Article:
Thursday, 15 November 2012

日常 / Nichijou / Everyday Life

From episode one, Nichijou struck me as a cross between Azumanga Daioh and Pani Poni Dash. Just look at the design of the Professor/Hakase – if that doesn’t look like Becky from Pani Poni redrawn by Kiyohiko Azuma like one of the Yotsuba&! kids, I don’t know what does. And fittingly, that’s how the humour seems to sit, as well – not quite the bewildering flurry of weirdness that is Pani Poni Dash, but certainly a few steps more surreal than even the frenetic first episode of Azumanga.
And like both of those series, my first reaction to Nichijou was confusion, followed by a knee-jerk reaction of not wanting to like it very much, and then finally as the series settled down a little into character development and stopped trying harder than it needed to, loving it. Well, okay, that last part is mostly reflective of Azumanga Daioh – it was what, in the end, was missing from Pani Poni Dash and could have made it much better.

Nichijou – a term that after learning it here I keep hearing in Japanese speech – means ‘everyday life’, ‘daily life’, ‘day-to-day life’ or any variation thereof you might like to choose. It means the ordinary and commonplace elements of one’s life, and thus the irony here is that the everyday lives of the schoolgirls here are extremely weird. At the centre of the piece sit the three friends, clutzy Yuuko, cheerful but hot-tempered Mio and quiet, mysterious Mai. They go to school and though other than Mai (who has a twisted sense of humour and odd fixation on religious carvings) they are fairly normal girls, very strange things happen around them – for example, Yuuko will happen to witness the school principal having an epic wrestling match with a deer, ultimately revealing that even the tiny bit of hair left on his balding head is a wig. Around them, things are weirder. A robotic girl’s everyday life features the sardonic talking cat Sakamoto-san and her eight-year-old creator, the selfish little girl they call Hakase (‘Professor’). One boy likes to ride a goat to school, accompanied by a butler, occasionally coming into contact with a girl from the kendo club whose tsundere character is so exaggerated that when she gets flustered she produces heavy weaponry and lays waste to all around her. Other segments involve the unfortunate boy whose hair only grows as a Mohawk, a teacher who wants to hunt and disassemble the robot girl, the various people who take a part time job selling little buns and have to wear a bun mask, the extended brilliant fantasy sequences set on a zeppelin Yuuko has about Mio’s hair and the misadventures of the ‘go-soccer club’. As you can likely tell, all very strange.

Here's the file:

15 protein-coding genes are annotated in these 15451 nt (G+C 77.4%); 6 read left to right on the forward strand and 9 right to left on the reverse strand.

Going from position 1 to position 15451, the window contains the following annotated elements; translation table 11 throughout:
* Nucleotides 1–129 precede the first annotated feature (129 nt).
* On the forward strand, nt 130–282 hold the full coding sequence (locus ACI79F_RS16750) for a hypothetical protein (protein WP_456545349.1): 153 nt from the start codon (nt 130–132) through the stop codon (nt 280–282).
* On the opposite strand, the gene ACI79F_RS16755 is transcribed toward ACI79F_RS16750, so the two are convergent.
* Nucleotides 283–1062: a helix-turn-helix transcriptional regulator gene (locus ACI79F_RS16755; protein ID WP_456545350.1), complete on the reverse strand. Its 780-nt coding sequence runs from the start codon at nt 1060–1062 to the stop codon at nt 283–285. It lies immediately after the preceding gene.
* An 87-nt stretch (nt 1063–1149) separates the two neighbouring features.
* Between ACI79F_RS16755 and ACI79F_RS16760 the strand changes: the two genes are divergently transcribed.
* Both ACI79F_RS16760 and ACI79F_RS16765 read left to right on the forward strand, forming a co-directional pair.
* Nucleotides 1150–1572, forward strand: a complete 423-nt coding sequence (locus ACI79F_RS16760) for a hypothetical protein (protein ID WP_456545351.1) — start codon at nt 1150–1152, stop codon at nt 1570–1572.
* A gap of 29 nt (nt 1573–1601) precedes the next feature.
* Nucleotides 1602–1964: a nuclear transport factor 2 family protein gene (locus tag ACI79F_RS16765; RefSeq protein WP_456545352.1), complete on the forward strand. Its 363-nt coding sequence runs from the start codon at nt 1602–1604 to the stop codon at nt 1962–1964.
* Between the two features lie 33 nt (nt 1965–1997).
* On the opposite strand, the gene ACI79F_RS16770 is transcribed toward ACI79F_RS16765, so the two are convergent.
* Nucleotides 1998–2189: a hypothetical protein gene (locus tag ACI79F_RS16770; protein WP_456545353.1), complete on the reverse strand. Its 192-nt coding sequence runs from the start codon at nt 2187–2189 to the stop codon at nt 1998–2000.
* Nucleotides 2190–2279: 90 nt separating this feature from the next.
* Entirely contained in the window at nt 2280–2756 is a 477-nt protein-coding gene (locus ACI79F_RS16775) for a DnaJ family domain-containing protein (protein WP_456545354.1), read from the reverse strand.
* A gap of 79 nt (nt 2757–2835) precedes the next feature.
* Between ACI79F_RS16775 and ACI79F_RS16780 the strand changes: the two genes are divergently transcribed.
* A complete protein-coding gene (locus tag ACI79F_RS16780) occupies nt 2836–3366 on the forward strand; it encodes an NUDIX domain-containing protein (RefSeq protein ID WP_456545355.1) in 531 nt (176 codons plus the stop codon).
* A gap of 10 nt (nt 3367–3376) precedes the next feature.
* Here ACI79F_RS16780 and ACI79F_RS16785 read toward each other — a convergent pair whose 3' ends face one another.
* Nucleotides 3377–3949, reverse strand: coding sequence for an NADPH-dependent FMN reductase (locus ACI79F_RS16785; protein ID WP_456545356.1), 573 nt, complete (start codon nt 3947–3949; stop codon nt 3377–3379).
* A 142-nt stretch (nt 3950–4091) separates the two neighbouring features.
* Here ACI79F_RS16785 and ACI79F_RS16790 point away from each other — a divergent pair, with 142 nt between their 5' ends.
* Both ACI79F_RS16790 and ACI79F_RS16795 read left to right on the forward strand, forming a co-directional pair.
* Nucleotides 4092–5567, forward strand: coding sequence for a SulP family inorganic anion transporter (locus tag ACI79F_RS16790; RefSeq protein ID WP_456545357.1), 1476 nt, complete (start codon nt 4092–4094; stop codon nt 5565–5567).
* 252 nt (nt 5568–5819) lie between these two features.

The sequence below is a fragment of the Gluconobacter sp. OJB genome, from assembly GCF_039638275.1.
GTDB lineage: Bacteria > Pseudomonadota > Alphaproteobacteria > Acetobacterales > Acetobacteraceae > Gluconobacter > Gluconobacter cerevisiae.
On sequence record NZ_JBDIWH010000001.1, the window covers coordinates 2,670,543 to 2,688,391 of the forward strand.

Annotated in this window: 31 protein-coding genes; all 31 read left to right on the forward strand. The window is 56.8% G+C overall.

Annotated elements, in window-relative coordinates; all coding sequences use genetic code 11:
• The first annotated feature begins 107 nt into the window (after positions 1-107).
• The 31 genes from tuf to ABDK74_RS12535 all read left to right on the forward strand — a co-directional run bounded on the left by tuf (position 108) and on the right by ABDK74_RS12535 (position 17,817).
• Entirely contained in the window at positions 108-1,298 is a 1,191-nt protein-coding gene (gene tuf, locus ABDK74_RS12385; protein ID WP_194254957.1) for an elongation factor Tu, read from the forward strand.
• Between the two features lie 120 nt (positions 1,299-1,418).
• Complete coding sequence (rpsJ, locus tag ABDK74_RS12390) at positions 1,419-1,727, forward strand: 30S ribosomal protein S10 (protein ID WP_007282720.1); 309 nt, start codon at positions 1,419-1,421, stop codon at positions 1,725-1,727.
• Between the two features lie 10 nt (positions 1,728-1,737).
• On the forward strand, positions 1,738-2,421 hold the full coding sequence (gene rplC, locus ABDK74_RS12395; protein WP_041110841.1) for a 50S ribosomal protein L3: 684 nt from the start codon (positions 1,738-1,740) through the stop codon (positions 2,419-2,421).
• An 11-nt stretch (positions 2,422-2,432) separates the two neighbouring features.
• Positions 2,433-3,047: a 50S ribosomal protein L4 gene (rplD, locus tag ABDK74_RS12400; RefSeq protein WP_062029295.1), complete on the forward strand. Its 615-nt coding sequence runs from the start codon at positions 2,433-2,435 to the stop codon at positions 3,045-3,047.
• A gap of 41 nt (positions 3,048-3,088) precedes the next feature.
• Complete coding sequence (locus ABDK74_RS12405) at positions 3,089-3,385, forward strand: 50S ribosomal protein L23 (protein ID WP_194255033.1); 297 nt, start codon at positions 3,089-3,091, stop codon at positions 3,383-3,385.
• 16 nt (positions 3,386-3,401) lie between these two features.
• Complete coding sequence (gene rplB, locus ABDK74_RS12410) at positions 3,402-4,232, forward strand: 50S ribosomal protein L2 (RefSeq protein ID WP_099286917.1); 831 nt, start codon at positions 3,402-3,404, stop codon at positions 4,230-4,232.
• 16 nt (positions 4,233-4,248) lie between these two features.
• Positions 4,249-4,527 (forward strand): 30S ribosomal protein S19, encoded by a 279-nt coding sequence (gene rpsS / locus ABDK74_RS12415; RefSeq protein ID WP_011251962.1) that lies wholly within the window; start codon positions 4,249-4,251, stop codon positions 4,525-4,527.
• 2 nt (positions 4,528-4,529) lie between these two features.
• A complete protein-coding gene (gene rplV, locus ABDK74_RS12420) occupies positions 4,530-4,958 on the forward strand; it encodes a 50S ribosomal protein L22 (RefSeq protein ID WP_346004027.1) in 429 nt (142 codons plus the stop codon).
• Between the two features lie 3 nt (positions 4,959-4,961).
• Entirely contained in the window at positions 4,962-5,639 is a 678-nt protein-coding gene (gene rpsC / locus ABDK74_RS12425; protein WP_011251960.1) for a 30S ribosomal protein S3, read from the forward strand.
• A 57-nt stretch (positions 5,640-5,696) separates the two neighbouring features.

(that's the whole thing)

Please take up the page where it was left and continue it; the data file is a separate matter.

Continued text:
There are also segments from the mangaka’s other manga, Helvetica Standard, which I must say doesn’t seem nearly as entertaining. The mangaka’s family name, Arawi, is also about the only place I’ve ever seen the rare ‘wi’ character, .
The series really comes into its own in the second half, when things become a bit more coherent and all the disparate parts come together – adorable robot Nano starts going to school, making friends with the main trio and uniting the two major worlds. The boy on the goat becomes the object of Mio’s affections, making for some of the cutest scenes, and her rival is in the kendo club with Mio’s big sister. Things start to make more sense in a larger context, and the humour is increasingly based on character quirks rather than random things happening, which works better, and the incredible overreactions become ever funnier, especially when Mio thinks her filthy yaoi drawings are about to be revealed.
Though seemingly nowhere near as big a hit as Lucky Star, I feel that this second attempt by KyoAni to make a simple-looking comedy series was by far the better, and when they segue into huge, absurd action sequences with sweeping cameras and explosive special effects, it works fantastically. I’m a little sad that the DVDs reportedly didn’t sell well at all, as that means we’re unlikely to see any more Nichijou, and it’s a much better property than Lucky Star overall. It probably just didn’t hook enough people in at the start, as after all I too took a long while to really get into it.
Well, KyoAni’s latest, Chuunibyou, is giving us the best of both worlds of KyoAni’s strengths – beautiful art/animation and humour – so I don’t think poor DVD sales will affect them overly. But Nichijou shouldn’t be seen as a flop. It just needs time.


  1. Despite my love for KyoAni, I just couldn't get into Nichijou. Like you said, the early episodes were just too random and "random" doesn't equal "funny" for me. I agree that once Nano starting going to school and the episodes became more coherent, I liked it better. But I really only liked the segments with Nano, Sakamoto, and Hakase, and a few with Mai, Yukko, and Mio - the gags with all the other characters I either didn't get or felt like they were trying too hard to make something seem hilarious when it wasn't that funny.  I guess I'm just not a fan of random and surreal stuff, which Nichijou has a lot of. So yeah, it unfortunately didn't go well with me despite how much I love KyoAni, which is a shame since Lucky Star is one of my most favorite anime and I love Azumanga Daioh as well. I didn't hate it but it's not something I'd want to watch again.

  2. Well, I'm glad you at least stuck with it and didn't give up too early - you saw what was on offer and it didn't work that well for you, which is fair enough. And those segments were definitely the best ones - though I also enjoyed the teachers and their little side-stories. 

    The randomness definitely put me off a tad, though I've seen way worse (like I said, Pani Poni Dash goes way further, way into 'too far') but hey, Lucky Star had a fair bit of that too!